Percent For Art
Art needs patrons and connoisseurs for its proliferation and growth. The patronage or encouragement has come from many avenues in the past, mostly royal or religious. During the ancient times the significant and important works of arts were commissioned and funded by the wealthy aristocrats, the royals, or the church itself. This was the only means for the survival and livelihood of artists of those times.
In the contemporary scenario public art is commissioned or attained with the sanction and a sort of an alliance of the government or private organization that owns the space. Some governments are known to have supported and encouraged conception and installation of art in the public spaces in many ways. One of these measures is creating a special budget allowance for artworks in new buildings by implementing a Percent for Art policy. Usually one to two percent of the total cost of a city improvement project is allocated for artwork, however the amount may vary widely from place to place.
However, the funds and costs for administration and maintenance take precedence over the funding or budgets assigned for art. Some places have a pool of money termed as general funds or miscellaneous or any other name, which is used to fund temporary programs or cultural performances and events instead of a fixed project related commission. The percent for art program is implemented and popular in most European countries, Australia, some countries in Africa, and in many cities and states in United States of America. The percent for art policy, however does not apply to each and every capital improvement plan executed by the municipalities.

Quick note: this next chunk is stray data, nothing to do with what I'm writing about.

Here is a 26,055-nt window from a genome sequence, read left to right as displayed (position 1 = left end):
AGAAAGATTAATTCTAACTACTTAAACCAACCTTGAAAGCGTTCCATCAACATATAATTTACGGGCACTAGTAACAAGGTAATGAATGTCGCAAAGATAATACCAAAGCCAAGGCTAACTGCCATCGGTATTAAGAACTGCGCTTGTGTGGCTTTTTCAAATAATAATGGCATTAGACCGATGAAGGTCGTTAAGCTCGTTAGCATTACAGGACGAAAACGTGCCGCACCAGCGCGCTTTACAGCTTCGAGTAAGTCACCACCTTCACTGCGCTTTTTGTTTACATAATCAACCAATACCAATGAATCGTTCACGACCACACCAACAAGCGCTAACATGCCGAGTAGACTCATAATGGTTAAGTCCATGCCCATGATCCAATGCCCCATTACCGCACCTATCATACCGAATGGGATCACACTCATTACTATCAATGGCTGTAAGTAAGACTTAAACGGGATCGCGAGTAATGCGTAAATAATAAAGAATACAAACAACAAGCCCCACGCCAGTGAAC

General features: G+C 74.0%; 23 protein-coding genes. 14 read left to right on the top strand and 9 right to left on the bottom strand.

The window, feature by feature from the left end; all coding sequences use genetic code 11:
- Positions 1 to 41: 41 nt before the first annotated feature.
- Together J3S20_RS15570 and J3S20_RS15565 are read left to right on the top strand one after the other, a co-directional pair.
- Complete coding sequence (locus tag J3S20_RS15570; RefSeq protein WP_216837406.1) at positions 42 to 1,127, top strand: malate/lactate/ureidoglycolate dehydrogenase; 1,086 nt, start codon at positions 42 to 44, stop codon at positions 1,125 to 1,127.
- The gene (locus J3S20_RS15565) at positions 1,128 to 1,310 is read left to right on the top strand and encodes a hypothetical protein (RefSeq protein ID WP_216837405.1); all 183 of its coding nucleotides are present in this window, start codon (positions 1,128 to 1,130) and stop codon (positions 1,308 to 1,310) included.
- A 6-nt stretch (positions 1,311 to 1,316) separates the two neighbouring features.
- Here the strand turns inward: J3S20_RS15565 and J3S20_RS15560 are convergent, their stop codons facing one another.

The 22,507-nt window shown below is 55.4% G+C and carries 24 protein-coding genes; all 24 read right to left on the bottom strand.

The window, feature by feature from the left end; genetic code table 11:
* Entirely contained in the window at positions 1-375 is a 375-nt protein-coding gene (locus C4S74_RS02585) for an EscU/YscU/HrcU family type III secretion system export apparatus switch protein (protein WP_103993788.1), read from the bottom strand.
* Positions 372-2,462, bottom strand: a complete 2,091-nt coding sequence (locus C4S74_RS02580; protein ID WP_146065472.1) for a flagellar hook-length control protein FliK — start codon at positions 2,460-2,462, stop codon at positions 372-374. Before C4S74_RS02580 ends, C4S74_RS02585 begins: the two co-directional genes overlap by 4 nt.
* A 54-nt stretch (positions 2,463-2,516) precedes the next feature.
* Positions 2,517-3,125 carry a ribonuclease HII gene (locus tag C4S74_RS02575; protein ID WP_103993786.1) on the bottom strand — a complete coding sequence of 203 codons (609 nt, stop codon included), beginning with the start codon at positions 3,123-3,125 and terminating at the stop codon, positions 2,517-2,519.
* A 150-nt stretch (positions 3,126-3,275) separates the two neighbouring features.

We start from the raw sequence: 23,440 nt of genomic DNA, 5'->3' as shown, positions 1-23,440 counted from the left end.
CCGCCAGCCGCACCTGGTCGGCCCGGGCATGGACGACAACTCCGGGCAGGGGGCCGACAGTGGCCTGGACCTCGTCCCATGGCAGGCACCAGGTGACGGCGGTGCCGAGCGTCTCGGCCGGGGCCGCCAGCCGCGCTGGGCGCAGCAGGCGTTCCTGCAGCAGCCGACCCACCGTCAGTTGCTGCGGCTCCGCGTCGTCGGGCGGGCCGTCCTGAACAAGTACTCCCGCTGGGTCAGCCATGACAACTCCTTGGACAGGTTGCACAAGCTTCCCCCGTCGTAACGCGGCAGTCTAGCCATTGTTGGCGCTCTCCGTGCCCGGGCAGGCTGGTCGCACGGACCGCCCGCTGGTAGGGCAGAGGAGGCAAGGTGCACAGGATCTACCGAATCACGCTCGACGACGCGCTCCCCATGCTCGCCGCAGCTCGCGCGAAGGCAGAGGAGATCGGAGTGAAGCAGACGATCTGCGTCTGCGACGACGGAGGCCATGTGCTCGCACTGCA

It was in the year 1959, in Philadelphia that the very first percent for art legislation was ever passed. The form of this implementation however varies from place to place. The government of Quebec for example sticks to its art and architecture integration policy that mandates use of at least 1% of the total budget for artworks in all the publicly funded constructions. In New York City, however the rules are different for any city owned public building at least 1% of the first twenty million dollars invested and half a percent of any amount above that needs to be set aside for art work. The upper limit for this program in New York City is $400,000.
In the city of Toronto, 1% of all construction costs are set aside for public art, however, here there is no fixed upper limit to it. The United Kingdom has tighter purse strings in this context. Percent for art in the UK is per the discretion of the local authorities who execute it under ‘planning gain’ which is entirely negotiable and seldom reaches 1%, even in areas where it is implemented at all. In Ireland there is a proper percent for art program and policy in place which is widely employed by many of the local authorities.
In Queensland, Australia during 2005-2007 ‘art built-in’ was in place, to be replaced in 2008 by a new policy called ‘art + place’ with a special budget assigned by the state government and supported by a curatorial advisory committee.